So please do not listen to this warmonger's incorrect mis- or non-reading of Al Gore's book. The work itself is hardly perfect--I wanted at least some discussion of the horrors of the dimpled chad, but alas nary a mention; and his faith-based solutions made me wince a bit--but at least we have this person who can write a complex sentence, quote from great historians and philosophers, and who is truly taking a stand on these issues. And his book and film "An Inconvenient Truth" were so tremendously effective that even our lame duck President Designate is now addressing, in however sound-bite-ey a fashion, the need to remedy our treatment of the earth. All I can say is, I hope Gore hits the silver screen with these details, because he is both fair and right, hardly self-congratulatory, and if he as the technocrat (which he is not) would like to see the world be safer and cleaner and better for all of us, who is a criminal apologist like David Brooks to stand in his way.

Please write to the Times and remind them of their negligence, which cannot be denied.



Blogger jodru said...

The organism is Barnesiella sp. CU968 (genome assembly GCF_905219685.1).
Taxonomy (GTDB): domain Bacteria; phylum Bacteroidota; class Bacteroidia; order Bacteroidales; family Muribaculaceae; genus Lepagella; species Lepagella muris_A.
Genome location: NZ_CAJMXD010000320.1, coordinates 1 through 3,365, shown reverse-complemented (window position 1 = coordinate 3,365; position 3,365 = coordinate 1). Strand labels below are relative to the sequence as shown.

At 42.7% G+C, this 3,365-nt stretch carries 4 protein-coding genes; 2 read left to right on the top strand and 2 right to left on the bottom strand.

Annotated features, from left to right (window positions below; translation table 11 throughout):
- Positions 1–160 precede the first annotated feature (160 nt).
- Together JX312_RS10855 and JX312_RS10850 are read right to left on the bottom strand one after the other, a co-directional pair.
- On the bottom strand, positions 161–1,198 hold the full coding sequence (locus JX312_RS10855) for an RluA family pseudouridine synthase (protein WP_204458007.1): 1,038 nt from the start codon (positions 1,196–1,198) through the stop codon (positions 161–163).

Brooks' column is not a review, just to be clear. It was a column about the book. A lot of your anger seems directed at the disservice Brooks is doing as a reviewer, but he's simply writing about the book, not offering a review.

It seems you're commiting the mistake of unilateral thinking, which you attribute to Brooks. He supports the war; Q.E.D., he's regurgitating the White House's talking points.

But Brooks has been a staunch free-thinker when it comes to this war, and he's consistently one of the most fair-minded and well-balanced conservative talking heads. He has no patience for partisanship, and very little use for political theater, and he's a knack for deconstructing both down to the important issues that underpin them.

That's all he's doing in this column. "Yeah, yeah, it's Al Gore. The Oscar, the potential Nobel Prize, maybe another run at the Presidency, but have you seen what he's really saying in this book? While it's interesting, it's also kind of creepy..."

3:17 PM  
Blogger Daniel said...

First of all, who are you Jodru? And how did you happen by my site? Just curious.

You are right, it is not a book review, but when someone--particularly as respected a columnist as Brooks--begins his article by a vivisection of the prose, it smells like book review. And if he meant the article to be simply geared to one aspect of the book, I wish he'd announced that. After all, it comes off as a review but is really a one-sided slam at a person, a priori I suspect. Leaving out the whole premise of the book when speaking of it is in fact the sin of ommission, and this he does.